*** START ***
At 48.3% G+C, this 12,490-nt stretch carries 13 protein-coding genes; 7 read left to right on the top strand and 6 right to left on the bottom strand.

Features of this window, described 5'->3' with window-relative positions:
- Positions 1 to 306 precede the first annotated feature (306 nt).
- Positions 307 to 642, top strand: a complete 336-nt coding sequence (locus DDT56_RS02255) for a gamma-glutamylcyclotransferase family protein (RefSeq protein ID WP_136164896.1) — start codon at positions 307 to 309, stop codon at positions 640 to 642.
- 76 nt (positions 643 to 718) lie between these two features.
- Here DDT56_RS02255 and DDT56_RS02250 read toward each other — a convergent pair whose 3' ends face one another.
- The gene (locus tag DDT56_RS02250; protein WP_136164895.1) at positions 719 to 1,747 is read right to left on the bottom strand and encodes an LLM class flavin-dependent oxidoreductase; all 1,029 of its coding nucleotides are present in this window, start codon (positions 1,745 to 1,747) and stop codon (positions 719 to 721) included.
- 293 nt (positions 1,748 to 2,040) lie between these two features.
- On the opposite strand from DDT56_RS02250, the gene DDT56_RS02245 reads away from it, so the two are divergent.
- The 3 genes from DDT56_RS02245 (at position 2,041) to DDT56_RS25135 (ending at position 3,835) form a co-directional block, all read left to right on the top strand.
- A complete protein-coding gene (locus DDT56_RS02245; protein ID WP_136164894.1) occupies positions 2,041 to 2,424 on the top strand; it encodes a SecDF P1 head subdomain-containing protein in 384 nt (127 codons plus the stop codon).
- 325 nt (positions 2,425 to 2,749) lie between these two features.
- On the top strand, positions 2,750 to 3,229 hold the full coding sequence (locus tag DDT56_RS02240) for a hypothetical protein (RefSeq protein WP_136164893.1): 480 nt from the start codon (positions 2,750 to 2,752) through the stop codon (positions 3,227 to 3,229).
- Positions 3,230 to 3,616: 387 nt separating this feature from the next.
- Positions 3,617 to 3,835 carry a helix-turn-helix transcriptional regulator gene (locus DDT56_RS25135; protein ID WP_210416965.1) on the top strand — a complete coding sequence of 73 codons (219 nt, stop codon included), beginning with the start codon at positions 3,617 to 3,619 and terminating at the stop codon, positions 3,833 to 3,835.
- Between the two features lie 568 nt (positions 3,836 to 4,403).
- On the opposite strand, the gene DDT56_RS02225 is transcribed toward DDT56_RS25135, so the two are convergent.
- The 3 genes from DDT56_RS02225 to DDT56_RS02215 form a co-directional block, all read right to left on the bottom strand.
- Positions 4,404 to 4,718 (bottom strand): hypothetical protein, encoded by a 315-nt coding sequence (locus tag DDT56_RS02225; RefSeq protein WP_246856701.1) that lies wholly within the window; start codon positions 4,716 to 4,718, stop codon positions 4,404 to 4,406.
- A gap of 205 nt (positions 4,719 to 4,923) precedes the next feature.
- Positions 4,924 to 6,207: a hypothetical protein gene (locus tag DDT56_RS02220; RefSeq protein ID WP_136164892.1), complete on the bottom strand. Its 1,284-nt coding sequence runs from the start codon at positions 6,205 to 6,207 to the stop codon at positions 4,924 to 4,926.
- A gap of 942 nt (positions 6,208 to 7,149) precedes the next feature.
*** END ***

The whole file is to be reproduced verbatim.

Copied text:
At 48.3% G+C, this 12,490-nt stretch carries 13 protein-coding genes; 7 read left to right on the top strand and 6 right to left on the bottom strand.

Features of this window, described 5'->3' with window-relative positions:
- Positions 1 to 306 precede the first annotated feature (306 nt).
- Positions 307 to 642, top strand: a complete 336-nt coding sequence (locus DDT56_RS02255) for a gamma-glutamylcyclotransferase family protein (RefSeq protein ID WP_136164896.1) — start codon at positions 307 to 309, stop codon at positions 640 to 642.
- 76 nt (positions 643 to 718) lie between these two features.
- Here DDT56_RS02255 and DDT56_RS02250 read toward each other — a convergent pair whose 3' ends face one another.
- The gene (locus tag DDT56_RS02250; protein WP_136164895.1) at positions 719 to 1,747 is read right to left on the bottom strand and encodes an LLM class flavin-dependent oxidoreductase; all 1,029 of its coding nucleotides are present in this window, start codon (positions 1,745 to 1,747) and stop codon (positions 719 to 721) included.
- 293 nt (positions 1,748 to 2,040) lie between these two features.
- On the opposite strand from DDT56_RS02250, the gene DDT56_RS02245 reads away from it, so the two are divergent.
- The 3 genes from DDT56_RS02245 (at position 2,041) to DDT56_RS25135 (ending at position 3,835) form a co-directional block, all read left to right on the top strand.
- A complete protein-coding gene (locus DDT56_RS02245; protein ID WP_136164894.1) occupies positions 2,041 to 2,424 on the top strand; it encodes a SecDF P1 head subdomain-containing protein in 384 nt (127 codons plus the stop codon).
- 325 nt (positions 2,425 to 2,749) lie between these two features.
- On the top strand, positions 2,750 to 3,229 hold the full coding sequence (locus tag DDT56_RS02240) for a hypothetical protein (RefSeq protein WP_136164893.1): 480 nt from the start codon (positions 2,750 to 2,752) through the stop codon (positions 3,227 to 3,229).
- Positions 3,230 to 3,616: 387 nt separating this feature from the next.
- Positions 3,617 to 3,835 carry a helix-turn-helix transcriptional regulator gene (locus DDT56_RS25135; protein ID WP_210416965.1) on the top strand — a complete coding sequence of 73 codons (219 nt, stop codon included), beginning with the start codon at positions 3,617 to 3,619 and terminating at the stop codon, positions 3,833 to 3,835.
- Between the two features lie 568 nt (positions 3,836 to 4,403).
- On the opposite strand, the gene DDT56_RS02225 is transcribed toward DDT56_RS25135, so the two are convergent.
- The 3 genes from DDT56_RS02225 to DDT56_RS02215 form a co-directional block, all read right to left on the bottom strand.
- Positions 4,404 to 4,718 (bottom strand): hypothetical protein, encoded by a 315-nt coding sequence (locus tag DDT56_RS02225; RefSeq protein WP_246856701.1) that lies wholly within the window; start codon positions 4,716 to 4,718, stop codon positions 4,404 to 4,406.
- A gap of 205 nt (positions 4,719 to 4,923) precedes the next feature.
- Positions 4,924 to 6,207: a hypothetical protein gene (locus tag DDT56_RS02220; RefSeq protein ID WP_136164892.1), complete on the bottom strand. Its 1,284-nt coding sequence runs from the start codon at positions 6,205 to 6,207 to the stop codon at positions 4,924 to 4,926.
- A gap of 942 nt (positions 6,208 to 7,149) precedes the next feature.